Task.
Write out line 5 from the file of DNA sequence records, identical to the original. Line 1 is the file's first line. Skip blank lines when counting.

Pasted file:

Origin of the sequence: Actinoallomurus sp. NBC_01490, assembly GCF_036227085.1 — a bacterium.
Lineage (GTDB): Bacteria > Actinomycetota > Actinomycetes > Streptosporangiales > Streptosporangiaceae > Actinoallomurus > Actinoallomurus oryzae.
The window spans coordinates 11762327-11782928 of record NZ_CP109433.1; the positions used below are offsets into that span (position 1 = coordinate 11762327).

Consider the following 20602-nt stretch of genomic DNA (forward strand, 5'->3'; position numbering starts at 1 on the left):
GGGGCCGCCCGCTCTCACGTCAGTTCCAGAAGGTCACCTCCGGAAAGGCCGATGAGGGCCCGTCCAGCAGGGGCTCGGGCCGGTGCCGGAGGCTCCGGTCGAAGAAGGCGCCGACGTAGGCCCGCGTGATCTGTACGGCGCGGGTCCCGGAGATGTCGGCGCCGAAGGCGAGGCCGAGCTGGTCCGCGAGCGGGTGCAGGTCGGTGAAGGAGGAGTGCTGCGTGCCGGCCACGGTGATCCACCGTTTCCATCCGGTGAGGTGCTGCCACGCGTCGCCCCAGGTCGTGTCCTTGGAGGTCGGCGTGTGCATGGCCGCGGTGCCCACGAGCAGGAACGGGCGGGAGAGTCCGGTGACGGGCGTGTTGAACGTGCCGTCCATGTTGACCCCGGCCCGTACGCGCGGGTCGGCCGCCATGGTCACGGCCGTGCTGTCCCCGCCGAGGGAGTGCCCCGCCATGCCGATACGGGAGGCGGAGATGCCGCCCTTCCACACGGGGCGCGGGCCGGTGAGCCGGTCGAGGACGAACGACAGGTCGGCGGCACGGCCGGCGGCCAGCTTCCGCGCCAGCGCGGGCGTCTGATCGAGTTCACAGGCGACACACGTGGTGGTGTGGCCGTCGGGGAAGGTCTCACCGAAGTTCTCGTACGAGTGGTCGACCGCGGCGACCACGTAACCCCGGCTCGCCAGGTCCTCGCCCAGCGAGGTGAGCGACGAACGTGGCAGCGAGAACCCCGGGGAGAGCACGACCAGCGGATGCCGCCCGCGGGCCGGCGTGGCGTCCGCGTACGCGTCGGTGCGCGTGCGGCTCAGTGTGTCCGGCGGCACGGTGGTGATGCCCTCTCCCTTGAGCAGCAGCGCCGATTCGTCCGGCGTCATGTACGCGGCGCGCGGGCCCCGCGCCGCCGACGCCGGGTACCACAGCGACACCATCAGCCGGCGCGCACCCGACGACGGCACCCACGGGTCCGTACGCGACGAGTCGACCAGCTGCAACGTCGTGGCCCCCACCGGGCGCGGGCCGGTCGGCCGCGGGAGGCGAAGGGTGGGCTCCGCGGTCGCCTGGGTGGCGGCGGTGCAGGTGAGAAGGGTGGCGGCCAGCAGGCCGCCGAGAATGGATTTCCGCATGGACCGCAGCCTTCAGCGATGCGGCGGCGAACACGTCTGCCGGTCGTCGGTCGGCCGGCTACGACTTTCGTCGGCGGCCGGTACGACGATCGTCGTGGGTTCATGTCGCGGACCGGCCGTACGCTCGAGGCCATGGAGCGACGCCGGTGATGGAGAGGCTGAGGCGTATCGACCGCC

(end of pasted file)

GGGGCCGCCCGCTCTCACGTCAGTTCCAGAAGGTCACCTCCGGAAAGGCCGATGAGGGCCCGTCCAGCAGGGGCTCGGGCCGGTGCCGGAGGCTCCGGTCGAAGAAGGCGCCGACGTAGGCCCGCGTGATCTGTACGGCGCGGGTCCCGGAGATGTCGGCGCCGAAGGCGAGGCCGAGCTGGTCCGCGAGCGGGTGCAGGTCGGTGAAGGAGGAGTGCTGCGTGCCGGCCACGGTGATCCACCGTTTCCATCCGGTGAGGTGCTGCCACGCGTCGCCCCAGGTCGTGTCCTTGGAGGTCGGCGTGTGCATGGCCGCGGTGCCCACGAGCAGGAACGGGCGGGAGAGTCCGGTGACGGGCGTGTTGAACGTGCCGTCCATGTTGACCCCGGCCCGTACGCGCGGGTCGGCCGCCATGGTCACGGCCGTGCTGTCCCCGCCGAGGGAGTGCCCCGCCATGCCGATACGGGAGGCGGAGATGCCGCCCTTCCACACGGGGCGCGGGCCGGTGAGCCGGTCGAGGACGAACGACAGGTCGGCGGCACGGCCGGCGGCCAGCTTCCGCGCCAGCGCGGGCGTCTGATCGAGTTCACAGGCGACACACGTGGTGGTGTGGCCGTCGGGGAAGGTCTCACCGAAGTTCTCGTACGAGTGGTCGACCGCGGCGACCACGTAACCCCGGCTCGCCAGGTCCTCGCCCAGCGAGGTGAGCGACGAACGTGGCAGCGAGAACCCCGGGGAGAGCACGACCAGCGGATGCCGCCCGCGGGCCGGCGTGGCGTCCGCGTACGCGTCGGTGCGCGTGCGGCTCAGTGTGTCCGGCGGCACGGTGGTGATGCCCTCTCCCTTGAGCAGCAGCGCCGATTCGTCCGGCGTCATGTACGCGGCGCGCGGGCCCCGCGCCGCCGACGCCGGGTACCACAGCGACACCATCAGCCGGCGCGCACCCGACGACGGCACCCACGGGTCCGTACGCGACGAGTCGACCAGCTGCAACGTCGTGGCCCCCACCGGGCGCGGGCCGGTCGGCCGCGGGAGGCGAAGGGTGGGCTCCGCGGTCGCCTGGGTGGCGGCGGTGCAGGTGAGAAGGGTGGCGGCCAGCAGGCCGCCGAGAATGGATTTCCGCATGGACCGCAGCCTTCAGCGATGCGGCGGCGAACACGTCTGCCGGTCGTCGGTCGGCCGGCTACGACTTTCGTCGGCGGCCGGTACGACGATCGTCGTGGGTTCATGTCGCGGACCGGCCGTACGCTCGAGGCCATGGAGCGACGCCGGTGATGGAGAGGCTGAGGCGTATCGACCGCC